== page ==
‘Maple and phoenix feather. Seven inches. Quite whippy. Try- ’

Harry tried – but he had hardly raised the wand when it, too, was snatched back by Mr Ollivander.

‘No, no – here, ebony and unicorn hair, eight and a half inches, springy. Go on, go on, try it out.’

Harry tried. And tried. He had no idea what Mr Ollivander was waiting for. The pile of tried wands was mounting higher and higher on the spindly chair, but the more wands Mr Ollivander pulled from the shelves, the happier he seemed to become.

‘Tricky customer, eh? Not to worry, we’ll find the perfect match here somewhere – I wonder, now – yes, why not – unusual combination – holly and phoenix feather, eleven inches, nice and supple.’

Harry took the wand. He felt a sudden warmth in his fingers. He raised the wand above his head, brought it swishing down through the dusty air and a stream of red and gold sparks shot from the end like a firework, throwing dancing spots of light on to the walls. Hagrid whooped and clapped and Mr Ollivander cried, ‘Oh, bravo! Yes, indeed, oh, very good. Well, well, well ... how curious ... how very curious ...’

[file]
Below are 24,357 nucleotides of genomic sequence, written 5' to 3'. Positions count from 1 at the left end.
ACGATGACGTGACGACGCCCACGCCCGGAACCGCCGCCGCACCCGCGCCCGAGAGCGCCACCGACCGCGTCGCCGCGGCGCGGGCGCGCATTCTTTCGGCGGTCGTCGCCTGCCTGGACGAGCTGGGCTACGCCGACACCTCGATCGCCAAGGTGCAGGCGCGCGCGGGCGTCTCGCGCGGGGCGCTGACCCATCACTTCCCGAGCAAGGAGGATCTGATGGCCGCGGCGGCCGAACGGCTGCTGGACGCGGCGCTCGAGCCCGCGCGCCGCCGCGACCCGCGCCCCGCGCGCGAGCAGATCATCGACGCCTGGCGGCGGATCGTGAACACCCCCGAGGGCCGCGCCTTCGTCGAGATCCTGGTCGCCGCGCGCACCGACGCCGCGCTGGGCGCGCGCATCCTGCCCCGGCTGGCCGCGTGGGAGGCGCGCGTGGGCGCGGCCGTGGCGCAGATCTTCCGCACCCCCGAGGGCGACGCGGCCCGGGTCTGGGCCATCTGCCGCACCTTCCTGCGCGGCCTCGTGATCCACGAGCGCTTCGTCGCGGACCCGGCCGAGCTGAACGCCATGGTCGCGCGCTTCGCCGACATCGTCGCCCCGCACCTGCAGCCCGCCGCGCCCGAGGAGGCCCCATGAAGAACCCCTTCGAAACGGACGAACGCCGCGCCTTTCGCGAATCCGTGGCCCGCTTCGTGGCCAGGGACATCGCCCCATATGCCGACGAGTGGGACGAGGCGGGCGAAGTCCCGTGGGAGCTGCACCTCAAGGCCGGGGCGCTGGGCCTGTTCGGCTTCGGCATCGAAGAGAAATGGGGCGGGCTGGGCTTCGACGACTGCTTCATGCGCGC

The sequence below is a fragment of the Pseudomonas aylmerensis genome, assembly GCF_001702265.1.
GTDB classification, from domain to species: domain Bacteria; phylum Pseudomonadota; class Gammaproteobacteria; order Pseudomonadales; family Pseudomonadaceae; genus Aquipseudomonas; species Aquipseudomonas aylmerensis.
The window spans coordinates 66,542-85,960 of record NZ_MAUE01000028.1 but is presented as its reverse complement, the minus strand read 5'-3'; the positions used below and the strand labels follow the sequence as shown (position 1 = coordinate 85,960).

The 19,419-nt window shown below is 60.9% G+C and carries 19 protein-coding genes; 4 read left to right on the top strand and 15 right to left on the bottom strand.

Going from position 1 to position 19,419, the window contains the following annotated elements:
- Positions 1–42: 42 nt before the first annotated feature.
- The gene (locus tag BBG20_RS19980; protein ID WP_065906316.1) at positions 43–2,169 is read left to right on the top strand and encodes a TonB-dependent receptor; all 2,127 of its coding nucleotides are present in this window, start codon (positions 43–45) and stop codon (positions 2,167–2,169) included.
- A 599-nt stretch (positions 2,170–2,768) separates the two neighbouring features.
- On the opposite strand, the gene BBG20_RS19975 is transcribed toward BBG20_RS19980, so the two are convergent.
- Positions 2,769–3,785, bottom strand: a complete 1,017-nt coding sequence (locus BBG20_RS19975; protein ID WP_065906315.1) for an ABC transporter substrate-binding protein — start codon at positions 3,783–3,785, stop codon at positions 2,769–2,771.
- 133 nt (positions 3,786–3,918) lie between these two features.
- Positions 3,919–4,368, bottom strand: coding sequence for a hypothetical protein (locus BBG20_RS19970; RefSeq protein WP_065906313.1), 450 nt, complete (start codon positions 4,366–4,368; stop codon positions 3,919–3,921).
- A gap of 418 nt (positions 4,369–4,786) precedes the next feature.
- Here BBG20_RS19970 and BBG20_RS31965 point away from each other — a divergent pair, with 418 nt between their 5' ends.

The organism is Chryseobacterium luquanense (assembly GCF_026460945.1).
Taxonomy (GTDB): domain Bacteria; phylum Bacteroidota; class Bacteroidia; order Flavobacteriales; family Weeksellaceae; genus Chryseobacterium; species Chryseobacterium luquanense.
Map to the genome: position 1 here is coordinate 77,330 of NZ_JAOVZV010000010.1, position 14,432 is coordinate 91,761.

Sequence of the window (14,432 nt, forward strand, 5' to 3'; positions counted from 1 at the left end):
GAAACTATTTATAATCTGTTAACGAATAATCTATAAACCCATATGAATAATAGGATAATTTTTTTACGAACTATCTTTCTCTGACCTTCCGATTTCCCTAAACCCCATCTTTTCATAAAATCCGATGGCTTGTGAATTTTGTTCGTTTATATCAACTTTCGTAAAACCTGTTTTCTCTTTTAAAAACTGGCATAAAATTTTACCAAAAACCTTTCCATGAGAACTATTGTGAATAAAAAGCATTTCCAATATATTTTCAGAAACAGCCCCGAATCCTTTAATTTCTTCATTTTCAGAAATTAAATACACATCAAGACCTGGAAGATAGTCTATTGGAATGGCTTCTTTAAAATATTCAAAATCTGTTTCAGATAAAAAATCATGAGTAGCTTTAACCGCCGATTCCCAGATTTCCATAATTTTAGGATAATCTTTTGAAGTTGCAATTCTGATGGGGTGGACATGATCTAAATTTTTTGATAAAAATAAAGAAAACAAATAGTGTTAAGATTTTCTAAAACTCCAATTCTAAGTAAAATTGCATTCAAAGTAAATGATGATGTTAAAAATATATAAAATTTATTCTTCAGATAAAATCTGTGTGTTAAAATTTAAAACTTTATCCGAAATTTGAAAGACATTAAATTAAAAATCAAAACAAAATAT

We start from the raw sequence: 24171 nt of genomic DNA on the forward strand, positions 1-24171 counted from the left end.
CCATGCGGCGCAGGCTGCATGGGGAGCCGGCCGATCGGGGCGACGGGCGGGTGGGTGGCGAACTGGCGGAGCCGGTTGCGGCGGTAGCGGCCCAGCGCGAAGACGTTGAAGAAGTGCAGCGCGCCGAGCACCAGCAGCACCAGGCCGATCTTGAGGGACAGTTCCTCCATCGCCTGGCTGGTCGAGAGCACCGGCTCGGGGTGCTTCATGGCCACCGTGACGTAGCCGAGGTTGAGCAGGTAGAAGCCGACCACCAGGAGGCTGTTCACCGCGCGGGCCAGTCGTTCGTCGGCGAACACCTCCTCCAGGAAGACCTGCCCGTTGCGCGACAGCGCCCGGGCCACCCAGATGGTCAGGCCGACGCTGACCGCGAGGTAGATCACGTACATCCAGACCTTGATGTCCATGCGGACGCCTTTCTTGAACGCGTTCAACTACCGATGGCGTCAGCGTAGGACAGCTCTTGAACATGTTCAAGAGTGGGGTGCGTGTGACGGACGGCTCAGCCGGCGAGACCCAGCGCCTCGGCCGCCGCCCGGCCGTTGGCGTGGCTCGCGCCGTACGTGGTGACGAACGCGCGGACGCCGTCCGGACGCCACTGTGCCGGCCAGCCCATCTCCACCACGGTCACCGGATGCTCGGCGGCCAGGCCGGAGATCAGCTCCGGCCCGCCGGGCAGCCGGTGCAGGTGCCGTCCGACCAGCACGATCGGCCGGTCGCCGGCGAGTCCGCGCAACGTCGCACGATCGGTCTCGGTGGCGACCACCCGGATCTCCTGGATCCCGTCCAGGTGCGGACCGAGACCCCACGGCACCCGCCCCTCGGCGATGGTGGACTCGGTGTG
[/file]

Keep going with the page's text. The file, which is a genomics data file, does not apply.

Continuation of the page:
He put Harry’s wand back into its box and wrapped it in brown paper, still muttering, ‘Curious ... curious ...’

‘Sorry,’ said Harry, ‘but what’s curious?’

Mr Ollivander fixed Harry with his pale stare.

‘I remember every wand I’ve ever sold, Mr Potter. Every single wand. It so happens that the phoenix whose tail feather is in your wand, gave another feather – just one other. It is very curious indeed that you should be destined for this wand when its brother – why, its brother gave you that scar.’

Harry swallowed.

‘Yes, thirteen and a half inches. Yew. Curious indeed how these things happen. The wand chooses the wizard, remember ... I think we must expect great things from you, Mr Potter ... After all, He Who Must Not Be Named did great things – terrible, yes, but great.’

Harry shivered. He wasn’t sure he liked Mr Ollivander too much. He paid seven gold Galleons for his wand and Mr Ollivander bowed them from his shop.


Harry Potter and the Philosopher's Stone

by J.K. Rowling